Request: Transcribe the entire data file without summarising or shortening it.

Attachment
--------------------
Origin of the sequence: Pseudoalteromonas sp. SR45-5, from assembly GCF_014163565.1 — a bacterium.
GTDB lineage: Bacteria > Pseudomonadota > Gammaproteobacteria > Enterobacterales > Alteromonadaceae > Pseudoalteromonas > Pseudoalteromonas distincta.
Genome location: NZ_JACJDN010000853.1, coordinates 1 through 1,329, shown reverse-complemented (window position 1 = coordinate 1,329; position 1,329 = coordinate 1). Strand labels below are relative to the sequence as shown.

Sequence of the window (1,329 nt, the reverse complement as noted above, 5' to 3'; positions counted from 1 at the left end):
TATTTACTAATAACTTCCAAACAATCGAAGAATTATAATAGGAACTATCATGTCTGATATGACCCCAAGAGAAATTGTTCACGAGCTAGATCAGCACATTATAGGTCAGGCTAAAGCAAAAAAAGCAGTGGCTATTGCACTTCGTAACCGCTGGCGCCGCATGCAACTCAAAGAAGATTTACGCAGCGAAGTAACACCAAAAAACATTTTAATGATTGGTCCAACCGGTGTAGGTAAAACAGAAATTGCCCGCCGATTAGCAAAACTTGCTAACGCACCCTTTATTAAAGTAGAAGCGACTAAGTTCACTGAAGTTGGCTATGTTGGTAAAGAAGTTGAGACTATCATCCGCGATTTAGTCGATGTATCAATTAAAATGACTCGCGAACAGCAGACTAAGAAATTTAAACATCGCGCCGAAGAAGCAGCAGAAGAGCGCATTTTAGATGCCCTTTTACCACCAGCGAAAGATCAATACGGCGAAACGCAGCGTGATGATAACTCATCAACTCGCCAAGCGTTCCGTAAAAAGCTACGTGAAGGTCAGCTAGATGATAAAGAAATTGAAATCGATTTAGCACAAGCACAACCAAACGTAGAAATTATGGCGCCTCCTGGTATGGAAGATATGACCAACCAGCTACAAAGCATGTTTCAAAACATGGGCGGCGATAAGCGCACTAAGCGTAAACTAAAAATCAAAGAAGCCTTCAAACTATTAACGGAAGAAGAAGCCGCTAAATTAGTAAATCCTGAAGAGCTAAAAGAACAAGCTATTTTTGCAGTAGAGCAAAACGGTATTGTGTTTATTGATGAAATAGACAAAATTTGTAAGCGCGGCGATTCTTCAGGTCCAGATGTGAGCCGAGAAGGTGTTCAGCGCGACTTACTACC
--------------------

Origin of the sequence: Pseudoalteromonas sp. SR45-5, from assembly GCF_014163565.1 — a bacterium.
GTDB lineage: Bacteria > Pseudomonadota > Gammaproteobacteria > Enterobacterales > Alteromonadaceae > Pseudoalteromonas > Pseudoalteromonas distincta.
Genome location: NZ_JACJDN010000853.1, coordinates 1 through 1,329, shown reverse-complemented (window position 1 = coordinate 1,329; position 1,329 = coordinate 1). Strand labels below are relative to the sequence as shown.

Sequence of the window (1,329 nt, the reverse complement as noted above, 5' to 3'; positions counted from 1 at the left end):
TATTTACTAATAACTTCCAAACAATCGAAGAATTATAATAGGAACTATCATGTCTGATATGACCCCAAGAGAAATTGTTCACGAGCTAGATCAGCACATTATAGGTCAGGCTAAAGCAAAAAAAGCAGTGGCTATTGCACTTCGTAACCGCTGGCGCCGCATGCAACTCAAAGAAGATTTACGCAGCGAAGTAACACCAAAAAACATTTTAATGATTGGTCCAACCGGTGTAGGTAAAACAGAAATTGCCCGCCGATTAGCAAAACTTGCTAACGCACCCTTTATTAAAGTAGAAGCGACTAAGTTCACTGAAGTTGGCTATGTTGGTAAAGAAGTTGAGACTATCATCCGCGATTTAGTCGATGTATCAATTAAAATGACTCGCGAACAGCAGACTAAGAAATTTAAACATCGCGCCGAAGAAGCAGCAGAAGAGCGCATTTTAGATGCCCTTTTACCACCAGCGAAAGATCAATACGGCGAAACGCAGCGTGATGATAACTCATCAACTCGCCAAGCGTTCCGTAAAAAGCTACGTGAAGGTCAGCTAGATGATAAAGAAATTGAAATCGATTTAGCACAAGCACAACCAAACGTAGAAATTATGGCGCCTCCTGGTATGGAAGATATGACCAACCAGCTACAAAGCATGTTTCAAAACATGGGCGGCGATAAGCGCACTAAGCGTAAACTAAAAATCAAAGAAGCCTTCAAACTATTAACGGAAGAAGAAGCCGCTAAATTAGTAAATCCTGAAGAGCTAAAAGAACAAGCTATTTTTGCAGTAGAGCAAAACGGTATTGTGTTTATTGATGAAATAGACAAAATTTGTAAGCGCGGCGATTCTTCAGGTCCAGATGTGAGCCGAGAAGGTGTTCAGCGCGACTTACTACC